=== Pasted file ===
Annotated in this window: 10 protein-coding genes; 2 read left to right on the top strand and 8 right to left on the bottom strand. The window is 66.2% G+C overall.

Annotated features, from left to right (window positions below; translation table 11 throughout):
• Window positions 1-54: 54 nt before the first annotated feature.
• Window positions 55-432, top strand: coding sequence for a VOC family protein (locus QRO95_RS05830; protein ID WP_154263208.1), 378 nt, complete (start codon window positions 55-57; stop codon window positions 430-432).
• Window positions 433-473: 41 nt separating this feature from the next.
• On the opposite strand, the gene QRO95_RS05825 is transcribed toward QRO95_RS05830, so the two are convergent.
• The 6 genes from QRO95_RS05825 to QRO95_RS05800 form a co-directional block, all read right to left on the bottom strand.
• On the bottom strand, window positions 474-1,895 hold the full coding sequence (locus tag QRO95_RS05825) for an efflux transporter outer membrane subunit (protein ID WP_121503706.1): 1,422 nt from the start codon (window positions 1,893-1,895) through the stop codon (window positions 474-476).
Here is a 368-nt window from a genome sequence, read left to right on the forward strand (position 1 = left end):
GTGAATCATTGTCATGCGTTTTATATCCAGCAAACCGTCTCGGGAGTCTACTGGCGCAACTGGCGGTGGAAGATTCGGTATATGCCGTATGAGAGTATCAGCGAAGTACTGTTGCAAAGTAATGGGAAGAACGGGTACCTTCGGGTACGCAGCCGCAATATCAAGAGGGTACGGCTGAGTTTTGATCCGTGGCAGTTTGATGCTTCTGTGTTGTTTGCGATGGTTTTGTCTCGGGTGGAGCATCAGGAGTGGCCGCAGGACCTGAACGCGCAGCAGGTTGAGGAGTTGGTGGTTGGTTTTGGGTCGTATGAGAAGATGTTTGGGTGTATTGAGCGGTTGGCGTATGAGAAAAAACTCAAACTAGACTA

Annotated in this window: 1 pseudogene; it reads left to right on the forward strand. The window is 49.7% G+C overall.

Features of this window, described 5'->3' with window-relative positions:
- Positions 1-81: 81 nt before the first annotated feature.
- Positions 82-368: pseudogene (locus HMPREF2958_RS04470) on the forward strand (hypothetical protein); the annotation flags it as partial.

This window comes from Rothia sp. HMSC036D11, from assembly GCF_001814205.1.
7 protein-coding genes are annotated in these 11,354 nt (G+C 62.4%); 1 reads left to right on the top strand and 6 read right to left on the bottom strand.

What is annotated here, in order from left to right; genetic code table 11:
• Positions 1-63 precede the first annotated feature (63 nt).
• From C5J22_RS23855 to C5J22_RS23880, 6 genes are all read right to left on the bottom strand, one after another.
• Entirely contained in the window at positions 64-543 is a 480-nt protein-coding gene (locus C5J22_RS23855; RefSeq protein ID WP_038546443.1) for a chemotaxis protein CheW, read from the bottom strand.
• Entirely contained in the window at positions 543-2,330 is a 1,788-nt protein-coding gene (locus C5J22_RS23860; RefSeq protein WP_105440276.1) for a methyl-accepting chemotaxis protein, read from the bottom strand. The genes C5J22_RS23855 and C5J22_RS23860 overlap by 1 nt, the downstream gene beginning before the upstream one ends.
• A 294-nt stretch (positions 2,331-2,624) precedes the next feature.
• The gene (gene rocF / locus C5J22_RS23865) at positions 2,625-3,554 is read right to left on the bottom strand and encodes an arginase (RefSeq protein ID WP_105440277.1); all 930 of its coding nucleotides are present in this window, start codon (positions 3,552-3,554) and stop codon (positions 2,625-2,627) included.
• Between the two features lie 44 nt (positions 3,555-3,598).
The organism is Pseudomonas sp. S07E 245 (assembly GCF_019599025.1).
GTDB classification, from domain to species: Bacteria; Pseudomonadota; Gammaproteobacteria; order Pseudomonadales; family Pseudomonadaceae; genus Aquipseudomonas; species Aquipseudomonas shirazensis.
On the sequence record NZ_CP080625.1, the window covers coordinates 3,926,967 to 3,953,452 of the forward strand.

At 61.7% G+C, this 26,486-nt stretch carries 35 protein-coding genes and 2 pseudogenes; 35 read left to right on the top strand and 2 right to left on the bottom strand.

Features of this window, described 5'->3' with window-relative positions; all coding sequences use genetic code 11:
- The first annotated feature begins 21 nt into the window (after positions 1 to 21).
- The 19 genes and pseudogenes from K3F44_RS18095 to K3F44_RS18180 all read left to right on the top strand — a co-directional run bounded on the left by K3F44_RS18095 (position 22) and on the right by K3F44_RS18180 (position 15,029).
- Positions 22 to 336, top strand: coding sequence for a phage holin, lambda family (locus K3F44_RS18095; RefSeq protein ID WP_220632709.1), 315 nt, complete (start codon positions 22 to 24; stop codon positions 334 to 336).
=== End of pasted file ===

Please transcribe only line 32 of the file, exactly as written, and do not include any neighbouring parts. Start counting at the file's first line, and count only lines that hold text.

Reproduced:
- Positions 22 to 336, top strand: coding sequence for a phage holin, lambda family (locus K3F44_RS18095; RefSeq protein ID WP_220632709.1), 315 nt, complete (start codon positions 22 to 24; stop codon positions 334 to 336).